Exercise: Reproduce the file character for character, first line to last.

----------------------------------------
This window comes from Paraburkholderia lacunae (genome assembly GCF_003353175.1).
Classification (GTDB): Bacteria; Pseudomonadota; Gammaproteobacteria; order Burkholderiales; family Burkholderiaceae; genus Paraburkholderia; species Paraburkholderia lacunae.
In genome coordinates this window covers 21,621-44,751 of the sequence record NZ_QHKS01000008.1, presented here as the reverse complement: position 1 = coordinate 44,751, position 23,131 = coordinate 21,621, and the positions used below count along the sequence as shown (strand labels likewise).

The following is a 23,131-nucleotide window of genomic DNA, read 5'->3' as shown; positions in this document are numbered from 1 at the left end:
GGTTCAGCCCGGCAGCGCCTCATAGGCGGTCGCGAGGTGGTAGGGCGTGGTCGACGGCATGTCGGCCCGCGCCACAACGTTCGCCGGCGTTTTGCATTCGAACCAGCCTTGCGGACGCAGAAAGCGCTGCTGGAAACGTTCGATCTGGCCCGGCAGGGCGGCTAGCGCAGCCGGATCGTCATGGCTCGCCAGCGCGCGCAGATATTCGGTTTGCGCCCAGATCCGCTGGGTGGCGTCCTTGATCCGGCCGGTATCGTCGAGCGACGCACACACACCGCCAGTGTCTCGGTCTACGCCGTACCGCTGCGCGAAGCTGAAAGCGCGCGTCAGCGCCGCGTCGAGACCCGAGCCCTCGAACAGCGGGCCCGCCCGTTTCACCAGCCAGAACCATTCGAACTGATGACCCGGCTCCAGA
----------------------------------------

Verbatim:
This window comes from Paraburkholderia lacunae (genome assembly GCF_003353175.1).
Classification (GTDB): Bacteria; Pseudomonadota; Gammaproteobacteria; order Burkholderiales; family Burkholderiaceae; genus Paraburkholderia; species Paraburkholderia lacunae.
In genome coordinates this window covers 21,621-44,751 of the sequence record NZ_QHKS01000008.1, presented here as the reverse complement: position 1 = coordinate 44,751, position 23,131 = coordinate 21,621, and the positions used below count along the sequence as shown (strand labels likewise).

The following is a 23,131-nucleotide window of genomic DNA, read 5'->3' as shown; positions in this document are numbered from 1 at the left end:
GGTTCAGCCCGGCAGCGCCTCATAGGCGGTCGCGAGGTGGTAGGGCGTGGTCGACGGCATGTCGGCCCGCGCCACAACGTTCGCCGGCGTTTTGCATTCGAACCAGCCTTGCGGACGCAGAAAGCGCTGCTGGAAACGTTCGATCTGGCCCGGCAGGGCGGCTAGCGCAGCCGGATCGTCATGGCTCGCCAGCGCGCGCAGATATTCGGTTTGCGCCCAGATCCGCTGGGTGGCGTCCTTGATCCGGCCGGTATCGTCGAGCGACGCACACACACCGCCAGTGTCTCGGTCTACGCCGTACCGCTGCGCGAAGCTGAAAGCGCGCGTCAGCGCCGCGTCGAGACCCGAGCCCTCGAACAGCGGGCCCGCCCGTTTCACCAGCCAGAACCATTCGAACTGATGACCCGGCTCCAGA